Still Twisting - Still Shouting

They do say if you can remember the sixties you weren't there. Not sure if that's true, but if it is, you now have the chance to relive at least some of the inspirational music that enveloped the era. Sat October 22nd saw the Sixties Gold tour roll into The Dome in Doncaster, with some of the biggest names in the business still actively involved in the music scene.

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First up on the stage was Wayne Fontana, best remembered for his UK no2 chart hit, Game of Love. Fontana formed his backing group, The Mindbenders in 1963, securing a record deal with Fontana Records. The hits continued with A Groovy Kind Of Love, Um, Um, Um, Um, Um, Um and his most successful single solo release, Pamela, Pamela. Inbetween the songs, Fontana proved he was quite the comedian.

Despite turning 77 years old, American singer songwriter, and actor, P.J. Proby, will go down in history for upsetting Mary Whitehouse with two trouser splitting incidents when he was touring the UK with Cilla Black in the 60's. Proby was in good spirits: with a still powerful voice he belted out the hits he made famous: Somewhere, Maria and Hold Me, the latter gaining the highest of his UK chart positions at number 3. Proby also proved he could hold an audience with his little stories of the past.

Brian Poole & The Tremeloes were formed in 1958 in Dagenham and were perhaps one of the most distinctive sounding bands of the 60's, first charting in 1963 with Twist & Shout, written by Lennon & McCartney, which reached the UK no 4 slot. They opened their show with Here Comes My Baby before continuing with a number of crowd favourites including Suddenly You Love Me, and Do Ya Love Me. As expected, they finally finished with the impressive harmony sound of Silence Is Golden, a track that required total audience participation.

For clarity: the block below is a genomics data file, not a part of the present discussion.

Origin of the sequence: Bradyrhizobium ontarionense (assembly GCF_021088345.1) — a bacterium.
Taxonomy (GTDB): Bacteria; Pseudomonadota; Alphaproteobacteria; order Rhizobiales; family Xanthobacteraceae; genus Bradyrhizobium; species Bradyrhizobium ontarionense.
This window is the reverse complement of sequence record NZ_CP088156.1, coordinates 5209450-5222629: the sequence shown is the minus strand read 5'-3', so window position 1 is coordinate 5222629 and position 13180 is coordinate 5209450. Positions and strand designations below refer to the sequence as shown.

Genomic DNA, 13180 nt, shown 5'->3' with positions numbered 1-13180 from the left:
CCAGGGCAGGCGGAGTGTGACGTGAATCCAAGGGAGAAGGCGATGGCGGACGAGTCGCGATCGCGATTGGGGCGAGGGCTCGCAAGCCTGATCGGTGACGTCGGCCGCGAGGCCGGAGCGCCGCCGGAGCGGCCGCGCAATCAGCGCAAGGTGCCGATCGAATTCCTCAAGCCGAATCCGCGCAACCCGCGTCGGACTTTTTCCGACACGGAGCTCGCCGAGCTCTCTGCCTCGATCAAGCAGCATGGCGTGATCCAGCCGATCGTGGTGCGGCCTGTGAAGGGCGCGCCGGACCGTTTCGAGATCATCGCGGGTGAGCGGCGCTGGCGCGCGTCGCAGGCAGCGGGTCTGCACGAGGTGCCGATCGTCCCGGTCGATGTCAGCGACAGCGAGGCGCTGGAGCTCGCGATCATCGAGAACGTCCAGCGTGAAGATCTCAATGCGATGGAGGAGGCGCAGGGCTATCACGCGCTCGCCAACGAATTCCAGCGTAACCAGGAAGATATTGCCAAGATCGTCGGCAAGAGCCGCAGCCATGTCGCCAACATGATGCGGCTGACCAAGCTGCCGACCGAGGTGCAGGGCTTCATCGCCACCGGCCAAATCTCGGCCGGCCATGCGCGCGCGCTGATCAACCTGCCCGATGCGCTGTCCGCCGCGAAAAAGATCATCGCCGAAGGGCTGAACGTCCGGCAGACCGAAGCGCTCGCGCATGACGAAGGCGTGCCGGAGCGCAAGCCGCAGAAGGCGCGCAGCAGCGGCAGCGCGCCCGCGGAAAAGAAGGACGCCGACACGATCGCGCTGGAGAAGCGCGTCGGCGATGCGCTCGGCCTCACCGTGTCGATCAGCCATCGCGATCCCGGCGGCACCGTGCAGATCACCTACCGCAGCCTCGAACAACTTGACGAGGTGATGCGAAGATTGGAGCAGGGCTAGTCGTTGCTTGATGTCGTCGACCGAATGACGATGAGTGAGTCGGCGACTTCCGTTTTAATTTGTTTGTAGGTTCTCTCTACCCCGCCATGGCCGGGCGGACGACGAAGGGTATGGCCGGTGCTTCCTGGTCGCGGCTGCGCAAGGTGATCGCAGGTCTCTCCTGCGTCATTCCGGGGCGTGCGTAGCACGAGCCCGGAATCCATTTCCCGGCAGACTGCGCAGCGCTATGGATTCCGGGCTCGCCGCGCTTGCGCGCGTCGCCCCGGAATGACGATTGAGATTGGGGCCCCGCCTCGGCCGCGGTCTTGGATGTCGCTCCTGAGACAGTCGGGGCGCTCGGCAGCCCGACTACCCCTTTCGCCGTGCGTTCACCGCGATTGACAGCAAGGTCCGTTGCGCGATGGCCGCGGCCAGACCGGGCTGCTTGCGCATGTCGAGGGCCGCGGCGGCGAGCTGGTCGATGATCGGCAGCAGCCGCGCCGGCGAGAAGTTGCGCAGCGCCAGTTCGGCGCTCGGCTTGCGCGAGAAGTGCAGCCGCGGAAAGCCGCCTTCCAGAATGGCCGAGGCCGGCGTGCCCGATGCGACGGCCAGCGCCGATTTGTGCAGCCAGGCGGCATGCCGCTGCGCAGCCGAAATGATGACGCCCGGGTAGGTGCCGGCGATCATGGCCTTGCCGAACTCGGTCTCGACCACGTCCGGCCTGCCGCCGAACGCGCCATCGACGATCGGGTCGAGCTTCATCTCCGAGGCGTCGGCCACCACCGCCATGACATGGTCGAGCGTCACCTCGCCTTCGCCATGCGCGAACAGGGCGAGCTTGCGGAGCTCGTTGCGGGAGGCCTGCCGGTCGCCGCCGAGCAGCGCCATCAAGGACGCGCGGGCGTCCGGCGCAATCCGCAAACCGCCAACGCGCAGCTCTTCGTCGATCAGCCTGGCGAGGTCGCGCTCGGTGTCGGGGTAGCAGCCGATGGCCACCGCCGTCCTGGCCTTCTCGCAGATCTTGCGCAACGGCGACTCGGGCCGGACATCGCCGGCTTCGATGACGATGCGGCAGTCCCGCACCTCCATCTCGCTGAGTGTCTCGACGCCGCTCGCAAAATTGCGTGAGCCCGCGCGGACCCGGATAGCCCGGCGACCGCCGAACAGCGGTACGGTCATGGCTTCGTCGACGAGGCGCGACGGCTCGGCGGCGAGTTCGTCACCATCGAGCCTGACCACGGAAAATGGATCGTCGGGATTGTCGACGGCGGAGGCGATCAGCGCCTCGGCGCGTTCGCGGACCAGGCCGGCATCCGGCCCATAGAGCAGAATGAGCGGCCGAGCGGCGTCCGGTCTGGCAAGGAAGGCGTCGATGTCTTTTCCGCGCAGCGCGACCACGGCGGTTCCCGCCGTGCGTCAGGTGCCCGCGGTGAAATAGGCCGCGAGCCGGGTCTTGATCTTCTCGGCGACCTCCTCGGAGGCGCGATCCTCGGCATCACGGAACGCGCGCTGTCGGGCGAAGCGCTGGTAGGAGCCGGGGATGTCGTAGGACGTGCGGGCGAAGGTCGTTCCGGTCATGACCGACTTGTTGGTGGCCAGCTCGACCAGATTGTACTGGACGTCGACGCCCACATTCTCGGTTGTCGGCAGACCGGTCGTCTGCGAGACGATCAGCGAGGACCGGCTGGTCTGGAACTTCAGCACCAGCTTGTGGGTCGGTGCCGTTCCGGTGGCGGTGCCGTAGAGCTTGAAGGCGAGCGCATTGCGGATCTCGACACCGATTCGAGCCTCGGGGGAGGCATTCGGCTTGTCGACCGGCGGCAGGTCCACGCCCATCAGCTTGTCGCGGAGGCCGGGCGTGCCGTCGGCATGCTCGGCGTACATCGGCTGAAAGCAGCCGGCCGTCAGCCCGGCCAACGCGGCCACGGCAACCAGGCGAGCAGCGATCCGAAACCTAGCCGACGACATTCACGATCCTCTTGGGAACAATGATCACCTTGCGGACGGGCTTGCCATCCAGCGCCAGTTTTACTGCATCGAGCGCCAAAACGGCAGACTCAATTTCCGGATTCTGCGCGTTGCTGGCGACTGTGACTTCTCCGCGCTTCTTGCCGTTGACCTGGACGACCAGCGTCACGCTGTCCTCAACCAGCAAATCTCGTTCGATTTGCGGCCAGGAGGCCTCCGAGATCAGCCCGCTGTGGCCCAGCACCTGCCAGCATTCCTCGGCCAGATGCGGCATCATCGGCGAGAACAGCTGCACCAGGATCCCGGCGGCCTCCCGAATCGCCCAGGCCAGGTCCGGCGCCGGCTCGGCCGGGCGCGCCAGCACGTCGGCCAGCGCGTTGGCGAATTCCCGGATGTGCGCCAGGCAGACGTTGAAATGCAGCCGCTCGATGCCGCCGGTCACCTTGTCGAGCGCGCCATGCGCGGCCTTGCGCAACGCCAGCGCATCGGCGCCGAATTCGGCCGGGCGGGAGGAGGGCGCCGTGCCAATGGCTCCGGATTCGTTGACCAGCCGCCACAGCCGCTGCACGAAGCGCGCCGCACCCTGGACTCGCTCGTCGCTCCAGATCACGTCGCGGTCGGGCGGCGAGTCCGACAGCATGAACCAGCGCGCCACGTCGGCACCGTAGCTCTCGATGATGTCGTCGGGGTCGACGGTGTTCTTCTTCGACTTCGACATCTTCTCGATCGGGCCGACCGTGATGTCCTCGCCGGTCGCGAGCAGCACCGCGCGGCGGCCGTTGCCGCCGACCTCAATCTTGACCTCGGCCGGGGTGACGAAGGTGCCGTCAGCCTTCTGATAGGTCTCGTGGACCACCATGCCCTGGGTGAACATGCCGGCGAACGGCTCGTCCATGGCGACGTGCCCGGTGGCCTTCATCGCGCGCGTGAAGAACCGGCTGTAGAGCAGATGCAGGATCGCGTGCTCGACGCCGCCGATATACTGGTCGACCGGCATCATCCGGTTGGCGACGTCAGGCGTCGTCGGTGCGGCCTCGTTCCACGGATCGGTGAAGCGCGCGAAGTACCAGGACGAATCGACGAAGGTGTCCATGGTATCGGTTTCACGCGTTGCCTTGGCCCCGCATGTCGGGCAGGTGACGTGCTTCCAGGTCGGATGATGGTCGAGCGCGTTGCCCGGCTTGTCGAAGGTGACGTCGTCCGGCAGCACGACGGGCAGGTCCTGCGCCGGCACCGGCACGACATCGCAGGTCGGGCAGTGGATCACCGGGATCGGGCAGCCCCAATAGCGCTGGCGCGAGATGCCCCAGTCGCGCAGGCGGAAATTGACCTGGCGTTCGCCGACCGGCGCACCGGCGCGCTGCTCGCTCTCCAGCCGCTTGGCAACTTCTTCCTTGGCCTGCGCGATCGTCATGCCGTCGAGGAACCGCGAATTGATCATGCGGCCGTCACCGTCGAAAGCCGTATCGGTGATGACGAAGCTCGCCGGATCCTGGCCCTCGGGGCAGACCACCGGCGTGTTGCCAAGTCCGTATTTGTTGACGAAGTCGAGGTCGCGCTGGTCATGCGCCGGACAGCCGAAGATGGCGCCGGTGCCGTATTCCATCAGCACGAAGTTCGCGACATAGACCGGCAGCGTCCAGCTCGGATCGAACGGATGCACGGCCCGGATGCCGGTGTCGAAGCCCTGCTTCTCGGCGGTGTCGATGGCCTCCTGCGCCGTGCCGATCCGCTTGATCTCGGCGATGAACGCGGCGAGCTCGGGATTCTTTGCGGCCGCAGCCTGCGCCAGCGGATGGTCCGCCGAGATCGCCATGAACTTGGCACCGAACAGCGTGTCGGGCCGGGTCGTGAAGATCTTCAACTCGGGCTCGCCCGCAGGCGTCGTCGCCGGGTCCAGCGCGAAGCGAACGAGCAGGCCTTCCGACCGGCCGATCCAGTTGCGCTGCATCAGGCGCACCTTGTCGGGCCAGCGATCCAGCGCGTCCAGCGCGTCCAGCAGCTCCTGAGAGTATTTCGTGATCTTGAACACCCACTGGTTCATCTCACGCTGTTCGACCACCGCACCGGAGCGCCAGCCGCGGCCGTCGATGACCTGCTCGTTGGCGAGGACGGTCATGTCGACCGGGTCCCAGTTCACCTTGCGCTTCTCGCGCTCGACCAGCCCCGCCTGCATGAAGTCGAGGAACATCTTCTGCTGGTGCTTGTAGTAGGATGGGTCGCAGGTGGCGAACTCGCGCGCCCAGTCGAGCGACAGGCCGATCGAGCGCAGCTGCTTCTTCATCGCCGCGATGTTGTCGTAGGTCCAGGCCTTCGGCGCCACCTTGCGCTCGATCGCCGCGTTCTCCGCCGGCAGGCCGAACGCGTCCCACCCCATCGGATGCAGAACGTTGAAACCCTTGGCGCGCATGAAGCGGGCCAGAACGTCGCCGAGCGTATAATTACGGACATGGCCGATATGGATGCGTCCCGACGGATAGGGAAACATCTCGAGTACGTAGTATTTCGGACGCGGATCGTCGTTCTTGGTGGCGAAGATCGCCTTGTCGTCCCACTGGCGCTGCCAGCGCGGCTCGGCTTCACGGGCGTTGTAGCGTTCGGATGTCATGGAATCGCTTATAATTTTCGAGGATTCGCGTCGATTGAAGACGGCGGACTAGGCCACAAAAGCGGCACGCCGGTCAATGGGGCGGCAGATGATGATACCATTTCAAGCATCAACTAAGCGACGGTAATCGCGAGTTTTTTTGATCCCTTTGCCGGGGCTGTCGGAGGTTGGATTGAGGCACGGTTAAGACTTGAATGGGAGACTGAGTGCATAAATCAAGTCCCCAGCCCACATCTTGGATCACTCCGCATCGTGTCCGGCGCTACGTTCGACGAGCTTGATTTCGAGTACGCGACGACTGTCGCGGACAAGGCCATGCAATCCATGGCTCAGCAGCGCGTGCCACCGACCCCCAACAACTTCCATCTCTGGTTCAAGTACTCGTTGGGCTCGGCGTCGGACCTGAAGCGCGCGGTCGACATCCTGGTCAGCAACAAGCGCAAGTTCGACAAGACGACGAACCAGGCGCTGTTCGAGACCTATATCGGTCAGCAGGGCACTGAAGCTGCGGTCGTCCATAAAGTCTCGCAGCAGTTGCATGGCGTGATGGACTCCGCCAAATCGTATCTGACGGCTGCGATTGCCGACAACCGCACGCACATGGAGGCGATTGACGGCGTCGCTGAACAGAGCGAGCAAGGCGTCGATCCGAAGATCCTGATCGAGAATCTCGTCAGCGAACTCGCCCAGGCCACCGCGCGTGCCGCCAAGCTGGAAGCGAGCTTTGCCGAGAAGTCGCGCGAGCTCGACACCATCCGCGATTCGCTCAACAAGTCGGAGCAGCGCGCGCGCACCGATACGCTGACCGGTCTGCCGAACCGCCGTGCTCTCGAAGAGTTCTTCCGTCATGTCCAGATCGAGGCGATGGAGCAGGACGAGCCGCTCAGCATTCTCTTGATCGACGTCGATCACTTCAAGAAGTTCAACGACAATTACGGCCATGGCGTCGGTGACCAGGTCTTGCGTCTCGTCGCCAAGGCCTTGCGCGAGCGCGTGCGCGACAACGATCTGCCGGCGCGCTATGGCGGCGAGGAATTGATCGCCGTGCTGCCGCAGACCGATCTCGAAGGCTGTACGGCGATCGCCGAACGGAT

Born in Hibbing, Minnesota, the only other American on the bill was Gary Puckett, hitting the stage with one of his most powerful numbers, Lady Willpower. Quite surprisingly, Puckett informed the audience that this was in fact his first ever UK tour – and hoped it would not be his last. Appearing with Elvis in Las Vegas was high for him, for which, there were plenty of stories. Woman, Woman, and Young Girl were amongst other popular live tracks during the evening. Sadly none of them reached the top of the UK charts.

Arguably the most successful band of the whole show, The Searchers, was formed as a skiffle group in 1959. Founded by the only original remaining member, John McNally, they still have an extensive workload even today, playing some 200+ theatres a year. The hits were plentiful: Sweets For My Sweet, Needles & Pins and When You Walk In The Room, being perhaps the most remembered. Also featured in the show were What Have They Done To The Rain, and Love Potion No9. The Searchers also have an impressive list of cover tracks in their repertoire such Roy Orbison’s Running Scared and Bette Midler’s The Rose – all performed in their inimitable sound and style.

It was billed as the ultimate 60's line up, and it couldn't fail. It was and it didn't. A packed Dome crowd were treated to polished performances from seasoned professionals who still enjoy how they earn their living. You get the feeling when you're sitting and listening to the show that they could simply go on forever. Let's hope they do.

Ray Clark (2016)